By Gerhard Schneibel

Johns Creek is in the process of hiring 78 firefighters to form its fire department in the fall, and the higher salaries in the north Fulton city could cost Sandy Springs some of its fire safety employees.

Johns Creek already hired away Pat Wilson, the city’s former assistant fire chief. Wilson said that he received only a nominal salary increase and that he accepted Johns Creek’s offer as “a career move.”

Still, he acknowledged some Sandy Springs firefighters are dissatisfied with the pay. Sandy Springs “is an awesome place,” he said, “but there’s obviously some concern about the salaries.”

The starting base salary for a Sandy Springs firefighter in the lowest pay bracket is $32,445. The lowest salary being offered by Johns Creek is $37,500 for a firefighter with a high school diploma or the equivalent and two years of experience.

A Sandy Springs firefighter in the highest pay bracket starts with a base salary of $36,771. Johns Creek offers firefighters with a bachelor’s degree and six years of experience a starting salary of $46,097.

Firefighters working for Fulton County in the lowest pay bracket in 2007 earned between $33,968 and $54,382. Those in the highest pay bracket earned between $44,201 and $65,427. Officers in all three jurisdictions earned more.

There probably is some unrest among Sandy Springs’ firefighters, Wilson said. “Not all of them. I know a good deal of them are pretty happy.”

Sandy Springs firefighters can earn overtime, and City Manager John McDonough said the city supplements firefighter salaries with regular bonuses.

“That’s why we’ve been successful in recruiting,” he said. “When we started our department, we had something on the order of about 86 full-time positions, and we had 900 applicants.”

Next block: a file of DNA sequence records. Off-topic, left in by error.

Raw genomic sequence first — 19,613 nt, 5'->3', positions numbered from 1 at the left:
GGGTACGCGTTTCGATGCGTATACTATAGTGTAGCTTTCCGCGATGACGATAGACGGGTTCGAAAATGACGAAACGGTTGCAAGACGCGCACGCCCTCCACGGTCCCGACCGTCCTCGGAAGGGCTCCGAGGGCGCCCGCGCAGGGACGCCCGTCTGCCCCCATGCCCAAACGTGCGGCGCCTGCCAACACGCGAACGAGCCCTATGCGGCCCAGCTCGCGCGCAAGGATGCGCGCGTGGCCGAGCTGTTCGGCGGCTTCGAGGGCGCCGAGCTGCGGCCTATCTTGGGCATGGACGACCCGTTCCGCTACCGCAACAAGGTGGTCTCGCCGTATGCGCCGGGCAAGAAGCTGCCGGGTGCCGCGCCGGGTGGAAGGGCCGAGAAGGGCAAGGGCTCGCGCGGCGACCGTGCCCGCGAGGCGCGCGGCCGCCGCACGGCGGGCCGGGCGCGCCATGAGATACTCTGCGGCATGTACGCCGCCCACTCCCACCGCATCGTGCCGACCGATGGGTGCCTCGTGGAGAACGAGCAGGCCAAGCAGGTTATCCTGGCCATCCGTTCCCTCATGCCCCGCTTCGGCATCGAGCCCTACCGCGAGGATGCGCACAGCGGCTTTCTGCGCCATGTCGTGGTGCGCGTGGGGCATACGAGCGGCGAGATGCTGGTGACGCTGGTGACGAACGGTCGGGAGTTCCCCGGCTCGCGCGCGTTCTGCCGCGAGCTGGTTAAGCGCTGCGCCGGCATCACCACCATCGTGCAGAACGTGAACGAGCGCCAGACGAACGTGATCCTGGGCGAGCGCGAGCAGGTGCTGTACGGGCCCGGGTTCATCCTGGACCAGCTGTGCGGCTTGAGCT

That was 18 months ago.

“We’ve made the determination that we’ve got a good compensation program,” McDonough said. “I think between the salary structure and the bonuses we provide that we’re going to be very competitive.”

Raymond Voght, a Sandy Springs resident and part-time firefighter in Roswell, noted that bonuses and overtime are not factored into pension plans.

“It sort of creates this shell game about what the compensation is,” he said. “I think standing by and watching senior leadership leave is detrimental because it creates a leadership vacuum within the department. … If you start filling it with entry-level people, you’re asking for somebody to get hurt.”

Voght lives in the city’s 2nd District, represented by Councilwoman Dianne Fries. She said the city pays its firefighters competitive salaries, but she wouldn’t be surprised if Johns Creek hired some of them.

“When we became a city, we did it to the other established cities. It’s very possible if Dunwoody becomes a city, they’re going to do it to Johns Creek,” Fries said.

Voght, however, said he is concerned about the Fire Department’s ability to work effectively and safely.

“Why are we shortchanging the firefighters?” he said. “Why aren’t we giving them the staffing they need and the compensation they need to do the job?”